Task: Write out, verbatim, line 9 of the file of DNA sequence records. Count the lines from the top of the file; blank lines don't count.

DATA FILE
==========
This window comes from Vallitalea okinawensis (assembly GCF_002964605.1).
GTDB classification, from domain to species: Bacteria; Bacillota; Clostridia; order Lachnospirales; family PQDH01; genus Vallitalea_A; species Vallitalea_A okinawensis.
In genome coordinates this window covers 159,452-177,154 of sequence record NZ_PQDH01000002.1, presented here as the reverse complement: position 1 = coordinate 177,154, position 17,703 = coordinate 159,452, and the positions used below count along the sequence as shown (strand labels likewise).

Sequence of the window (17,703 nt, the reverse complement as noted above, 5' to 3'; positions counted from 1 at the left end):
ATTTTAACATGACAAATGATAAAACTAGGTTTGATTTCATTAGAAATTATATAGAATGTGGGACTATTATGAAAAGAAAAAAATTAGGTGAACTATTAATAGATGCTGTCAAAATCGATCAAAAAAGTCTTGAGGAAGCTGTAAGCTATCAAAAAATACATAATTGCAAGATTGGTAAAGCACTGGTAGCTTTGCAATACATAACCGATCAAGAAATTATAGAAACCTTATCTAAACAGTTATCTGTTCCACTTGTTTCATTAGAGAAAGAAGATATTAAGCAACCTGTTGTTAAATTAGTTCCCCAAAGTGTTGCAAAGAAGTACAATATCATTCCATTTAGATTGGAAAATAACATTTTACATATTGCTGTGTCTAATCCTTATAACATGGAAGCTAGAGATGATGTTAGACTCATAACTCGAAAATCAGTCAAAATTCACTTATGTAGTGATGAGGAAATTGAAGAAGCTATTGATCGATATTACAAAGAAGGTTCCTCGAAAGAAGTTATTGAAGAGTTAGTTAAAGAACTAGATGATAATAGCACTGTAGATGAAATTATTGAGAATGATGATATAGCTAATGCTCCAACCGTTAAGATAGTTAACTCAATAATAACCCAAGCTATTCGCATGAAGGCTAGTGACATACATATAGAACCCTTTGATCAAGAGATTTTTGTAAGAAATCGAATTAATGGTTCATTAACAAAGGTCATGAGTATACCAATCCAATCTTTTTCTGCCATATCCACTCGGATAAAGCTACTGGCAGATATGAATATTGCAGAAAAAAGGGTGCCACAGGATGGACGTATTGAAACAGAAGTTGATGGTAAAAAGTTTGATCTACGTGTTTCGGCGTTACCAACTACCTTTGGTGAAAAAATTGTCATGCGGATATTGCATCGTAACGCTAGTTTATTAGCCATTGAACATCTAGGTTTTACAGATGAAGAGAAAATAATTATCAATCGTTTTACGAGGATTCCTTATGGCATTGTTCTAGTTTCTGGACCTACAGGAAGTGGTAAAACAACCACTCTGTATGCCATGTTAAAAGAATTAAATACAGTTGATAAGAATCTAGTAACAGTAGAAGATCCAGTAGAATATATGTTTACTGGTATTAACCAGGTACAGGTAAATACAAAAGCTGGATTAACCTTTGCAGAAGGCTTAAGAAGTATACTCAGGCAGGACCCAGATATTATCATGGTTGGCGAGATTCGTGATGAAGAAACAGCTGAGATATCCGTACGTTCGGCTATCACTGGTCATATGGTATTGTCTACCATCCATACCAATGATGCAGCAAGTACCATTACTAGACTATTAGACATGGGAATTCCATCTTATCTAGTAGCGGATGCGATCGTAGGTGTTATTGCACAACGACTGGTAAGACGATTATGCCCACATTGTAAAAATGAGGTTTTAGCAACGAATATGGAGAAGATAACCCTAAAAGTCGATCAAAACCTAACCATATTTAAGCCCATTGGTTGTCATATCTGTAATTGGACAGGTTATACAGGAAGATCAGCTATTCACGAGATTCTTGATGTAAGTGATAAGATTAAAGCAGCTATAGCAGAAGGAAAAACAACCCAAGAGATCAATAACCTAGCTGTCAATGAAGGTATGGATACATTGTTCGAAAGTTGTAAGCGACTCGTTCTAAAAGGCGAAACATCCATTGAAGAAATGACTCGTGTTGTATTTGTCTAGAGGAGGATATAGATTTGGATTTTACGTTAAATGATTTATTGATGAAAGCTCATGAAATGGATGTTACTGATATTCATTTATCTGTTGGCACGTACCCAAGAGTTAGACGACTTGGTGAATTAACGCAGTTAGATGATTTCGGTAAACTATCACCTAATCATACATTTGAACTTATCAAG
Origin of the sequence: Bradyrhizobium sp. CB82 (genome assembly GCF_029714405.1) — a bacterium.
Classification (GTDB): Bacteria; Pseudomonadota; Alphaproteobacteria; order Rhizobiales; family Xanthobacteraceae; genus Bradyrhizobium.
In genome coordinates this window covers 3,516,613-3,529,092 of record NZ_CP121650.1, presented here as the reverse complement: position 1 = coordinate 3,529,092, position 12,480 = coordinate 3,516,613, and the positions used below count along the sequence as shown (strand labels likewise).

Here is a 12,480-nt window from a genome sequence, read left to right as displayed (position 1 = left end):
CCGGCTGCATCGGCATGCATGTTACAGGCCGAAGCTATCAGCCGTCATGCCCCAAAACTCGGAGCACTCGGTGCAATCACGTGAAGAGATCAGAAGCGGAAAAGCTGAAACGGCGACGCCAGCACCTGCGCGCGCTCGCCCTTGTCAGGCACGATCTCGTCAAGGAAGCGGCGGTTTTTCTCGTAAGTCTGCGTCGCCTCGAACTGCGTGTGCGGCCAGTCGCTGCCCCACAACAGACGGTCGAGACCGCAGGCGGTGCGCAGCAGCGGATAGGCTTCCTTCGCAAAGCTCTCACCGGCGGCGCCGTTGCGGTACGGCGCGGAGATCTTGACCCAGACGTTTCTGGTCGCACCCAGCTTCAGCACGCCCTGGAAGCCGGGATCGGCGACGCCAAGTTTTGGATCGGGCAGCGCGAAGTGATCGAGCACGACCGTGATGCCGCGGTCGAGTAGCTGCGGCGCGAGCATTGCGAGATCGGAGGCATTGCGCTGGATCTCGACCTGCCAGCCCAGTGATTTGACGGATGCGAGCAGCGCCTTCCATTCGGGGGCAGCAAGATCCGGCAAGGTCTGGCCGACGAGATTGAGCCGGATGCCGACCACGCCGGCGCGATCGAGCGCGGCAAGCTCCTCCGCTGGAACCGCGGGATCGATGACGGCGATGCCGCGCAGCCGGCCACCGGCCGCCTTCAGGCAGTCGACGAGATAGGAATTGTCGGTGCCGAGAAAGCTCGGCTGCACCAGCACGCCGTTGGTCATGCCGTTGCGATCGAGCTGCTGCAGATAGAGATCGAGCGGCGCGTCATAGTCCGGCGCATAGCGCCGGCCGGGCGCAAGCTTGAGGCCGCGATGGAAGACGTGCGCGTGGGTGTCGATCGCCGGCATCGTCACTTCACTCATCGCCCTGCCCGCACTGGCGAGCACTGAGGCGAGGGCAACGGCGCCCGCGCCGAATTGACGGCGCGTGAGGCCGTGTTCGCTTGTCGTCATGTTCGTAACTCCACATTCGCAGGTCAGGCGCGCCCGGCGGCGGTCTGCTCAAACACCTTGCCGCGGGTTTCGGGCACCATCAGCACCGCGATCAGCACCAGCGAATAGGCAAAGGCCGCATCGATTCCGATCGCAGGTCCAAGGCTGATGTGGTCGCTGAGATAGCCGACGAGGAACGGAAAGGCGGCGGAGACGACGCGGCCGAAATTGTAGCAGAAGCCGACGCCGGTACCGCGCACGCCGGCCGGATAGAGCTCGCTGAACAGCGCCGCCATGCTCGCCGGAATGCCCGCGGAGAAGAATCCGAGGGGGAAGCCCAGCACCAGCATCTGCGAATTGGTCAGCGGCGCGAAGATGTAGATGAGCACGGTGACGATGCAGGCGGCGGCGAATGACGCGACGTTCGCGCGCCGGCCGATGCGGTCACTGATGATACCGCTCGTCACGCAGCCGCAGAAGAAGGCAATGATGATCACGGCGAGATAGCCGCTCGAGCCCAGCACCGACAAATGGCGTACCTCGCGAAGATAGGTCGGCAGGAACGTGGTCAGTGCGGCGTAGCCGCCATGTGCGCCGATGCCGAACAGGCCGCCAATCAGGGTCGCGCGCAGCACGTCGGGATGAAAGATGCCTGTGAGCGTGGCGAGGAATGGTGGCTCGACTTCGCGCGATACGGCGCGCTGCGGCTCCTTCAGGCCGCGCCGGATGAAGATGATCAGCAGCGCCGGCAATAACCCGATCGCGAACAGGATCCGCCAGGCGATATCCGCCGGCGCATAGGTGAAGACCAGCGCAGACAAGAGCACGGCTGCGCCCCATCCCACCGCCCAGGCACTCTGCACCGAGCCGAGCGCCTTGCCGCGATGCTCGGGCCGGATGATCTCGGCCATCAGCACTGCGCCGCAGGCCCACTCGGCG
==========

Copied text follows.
Here is a 12,480-nt window from a genome sequence, read left to right as displayed (position 1 = left end):